January 24, 2004

NASA’s Opportunity Rover Lands on Mars Tonight

On January 24, 2004, NASA's Mars rover Opportunity is scheduled to land on a Martian plain in search of evidence for water.

[email protected] -- On January 24, at about 9:05 p.m. Pacific Standard Time, NASA's second rover is scheduled to arrive on Mars.

Opportunity will land near the equator, on a plain known as Meridiani Planum. It'll be halfway around the planet from Gusev Crater, where its twin, Spirit, is already feeding eager scientists as much data as it can transmit.

Meridiani Planum interests scientists because it contains an ancient layer of hematite, an iron oxide that, on Earth, almost always forms in an environment containing liquid water.

The site appears dry now. So how did the hematite get there? Was there once water in the area? If so, where did it go?

"There are five or six hypotheses to explain the hematite on Mars, but none of them are a slam-dunk," says NASA's Mars Landing Site Science Coordinator John Grant. "We have to go there to find out which is correct."

It's possible, for example, that the hematite was produced directly from iron-rich lavas, a process that would not require liquid water. But if water was involved -- and that's considered most probable -- then, most likely, the hematite either formed from the iron-rich waters of an ancient lake, or it formed when Martian groundwater percolated though layers of volcanic ash.

Opportunity's suite of spectrometers, cameras, microscopes, and sampling tools should allow scientists to figure out where the hematite came from.

For instance, if a mineral called goethite is found among the hematite, that would mean that the hematite formed in watery conditions. On the other hand, if magnetite is found and goethite is not, a watery past is unlikely.

Just being able to look at the way the hematite is distributed will provide some answers. If the hematite occurs as a thin layer within a pile of layers, then it's likely to have formed in a long-ago lake, says Grant.

If, on the other hand, it occurs in more discrete veins, deposited between cracks in rocks, "then it's much more likely to have been associated with groundwater."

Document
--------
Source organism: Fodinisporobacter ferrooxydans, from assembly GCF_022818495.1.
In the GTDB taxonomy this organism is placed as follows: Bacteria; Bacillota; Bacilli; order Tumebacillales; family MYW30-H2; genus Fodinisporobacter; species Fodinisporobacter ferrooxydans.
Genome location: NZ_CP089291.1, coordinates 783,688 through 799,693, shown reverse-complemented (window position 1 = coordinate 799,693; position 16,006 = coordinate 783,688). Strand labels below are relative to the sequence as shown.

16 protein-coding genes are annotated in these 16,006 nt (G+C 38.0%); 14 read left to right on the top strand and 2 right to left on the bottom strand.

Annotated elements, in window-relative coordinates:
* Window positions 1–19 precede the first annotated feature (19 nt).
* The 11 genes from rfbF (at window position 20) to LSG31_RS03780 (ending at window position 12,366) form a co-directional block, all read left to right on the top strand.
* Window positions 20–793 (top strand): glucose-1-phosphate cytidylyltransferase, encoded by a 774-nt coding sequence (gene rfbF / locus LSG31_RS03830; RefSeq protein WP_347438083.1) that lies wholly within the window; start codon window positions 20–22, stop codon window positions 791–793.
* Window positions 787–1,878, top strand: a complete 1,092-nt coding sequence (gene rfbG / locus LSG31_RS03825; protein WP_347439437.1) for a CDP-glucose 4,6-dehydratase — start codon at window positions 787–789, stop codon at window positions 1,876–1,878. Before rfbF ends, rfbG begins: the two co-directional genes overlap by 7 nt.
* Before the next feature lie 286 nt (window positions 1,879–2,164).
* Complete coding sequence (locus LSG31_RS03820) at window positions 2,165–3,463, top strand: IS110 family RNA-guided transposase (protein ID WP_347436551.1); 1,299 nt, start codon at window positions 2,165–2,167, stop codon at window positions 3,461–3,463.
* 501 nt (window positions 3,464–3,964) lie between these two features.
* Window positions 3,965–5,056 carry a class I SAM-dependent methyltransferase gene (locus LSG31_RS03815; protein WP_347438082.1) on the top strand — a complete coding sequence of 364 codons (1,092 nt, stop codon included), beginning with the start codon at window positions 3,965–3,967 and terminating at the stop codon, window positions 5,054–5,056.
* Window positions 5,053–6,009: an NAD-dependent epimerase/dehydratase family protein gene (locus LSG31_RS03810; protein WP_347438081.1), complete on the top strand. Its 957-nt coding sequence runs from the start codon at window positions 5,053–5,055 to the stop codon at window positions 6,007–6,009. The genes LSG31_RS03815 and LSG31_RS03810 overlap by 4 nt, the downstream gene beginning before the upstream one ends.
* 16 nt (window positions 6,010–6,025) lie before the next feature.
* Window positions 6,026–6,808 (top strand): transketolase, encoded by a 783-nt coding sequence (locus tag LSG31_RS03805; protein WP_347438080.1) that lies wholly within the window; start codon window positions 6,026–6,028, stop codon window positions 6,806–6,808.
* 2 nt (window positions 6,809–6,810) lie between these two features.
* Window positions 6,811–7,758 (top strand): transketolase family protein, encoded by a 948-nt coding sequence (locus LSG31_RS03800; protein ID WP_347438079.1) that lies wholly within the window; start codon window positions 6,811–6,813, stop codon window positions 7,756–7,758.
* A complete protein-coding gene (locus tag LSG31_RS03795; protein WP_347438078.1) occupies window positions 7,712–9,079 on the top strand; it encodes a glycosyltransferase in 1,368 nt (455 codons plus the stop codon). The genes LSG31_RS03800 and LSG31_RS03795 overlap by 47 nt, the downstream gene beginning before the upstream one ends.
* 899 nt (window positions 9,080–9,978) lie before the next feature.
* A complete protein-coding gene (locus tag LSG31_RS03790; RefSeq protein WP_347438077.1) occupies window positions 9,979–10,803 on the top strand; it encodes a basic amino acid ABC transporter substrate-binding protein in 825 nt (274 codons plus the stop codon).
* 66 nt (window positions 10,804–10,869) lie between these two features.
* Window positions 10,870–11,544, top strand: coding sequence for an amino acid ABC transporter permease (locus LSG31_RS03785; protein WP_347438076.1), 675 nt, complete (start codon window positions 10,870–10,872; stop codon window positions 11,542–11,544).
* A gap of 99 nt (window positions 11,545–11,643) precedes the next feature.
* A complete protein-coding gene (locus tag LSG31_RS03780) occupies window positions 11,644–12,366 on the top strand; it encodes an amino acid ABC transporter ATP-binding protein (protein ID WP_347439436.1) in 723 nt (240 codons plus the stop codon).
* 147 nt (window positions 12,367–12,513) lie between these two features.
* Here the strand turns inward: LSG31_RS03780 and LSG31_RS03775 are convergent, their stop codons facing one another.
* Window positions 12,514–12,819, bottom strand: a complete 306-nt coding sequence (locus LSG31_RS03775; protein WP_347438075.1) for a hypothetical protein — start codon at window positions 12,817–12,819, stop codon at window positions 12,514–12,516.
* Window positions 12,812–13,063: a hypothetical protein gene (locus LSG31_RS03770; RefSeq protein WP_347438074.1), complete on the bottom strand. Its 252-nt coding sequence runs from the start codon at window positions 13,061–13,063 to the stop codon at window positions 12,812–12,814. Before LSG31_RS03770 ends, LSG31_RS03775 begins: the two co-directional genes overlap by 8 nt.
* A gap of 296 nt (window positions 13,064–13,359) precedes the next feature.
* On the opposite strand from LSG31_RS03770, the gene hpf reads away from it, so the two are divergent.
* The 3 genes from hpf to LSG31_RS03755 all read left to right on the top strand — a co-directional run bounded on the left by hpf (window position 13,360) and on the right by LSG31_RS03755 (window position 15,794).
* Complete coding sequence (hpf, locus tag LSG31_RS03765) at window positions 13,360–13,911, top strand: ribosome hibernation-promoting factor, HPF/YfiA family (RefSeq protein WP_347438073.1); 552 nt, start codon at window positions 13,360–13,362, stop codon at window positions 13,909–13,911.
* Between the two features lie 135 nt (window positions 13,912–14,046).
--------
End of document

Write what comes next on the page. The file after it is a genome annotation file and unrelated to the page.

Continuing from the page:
If you look in the Earth, he says, in places where the groundwater percolates through the subsurface, "you see evidence for life all over the place." This mission, Grant emphasizes, is not seeking evidence of Martian life. It's looking for environments that were favorable for life, and in which evidence of life may have been preserved.

Knowing how the hematite formed will help determine if Meridiani Planum is that kind of environment.

Meridiani Planum is unique on Mars because there's so much exposed hematite there, according to data gathered by NASA's Mars Global Surveyor spacecraft.

"Localized deposits also exist in two other sites: the deep canyon Valles Marinaris and a place called called Aram Chaos," notes Grant, "but neither are accessible based on the current landing system." Meridiani Planum has more hematite and it's a safer place to land.

Meridiani Planum is also attractive because the site appears to be eroding, with once-buried craters that are now half-revealed. Opportunity might be able to inspect layers of ground that would otherwise be hidden, affording a glimpse into the area's distant past.

"There's so much we don't know about Mars," says Grant. "But I really think we're going to come out of this mission with a better understanding of what Mars has been like over time, and where we might go for our next step."

About the Mars Exploration Rover Mission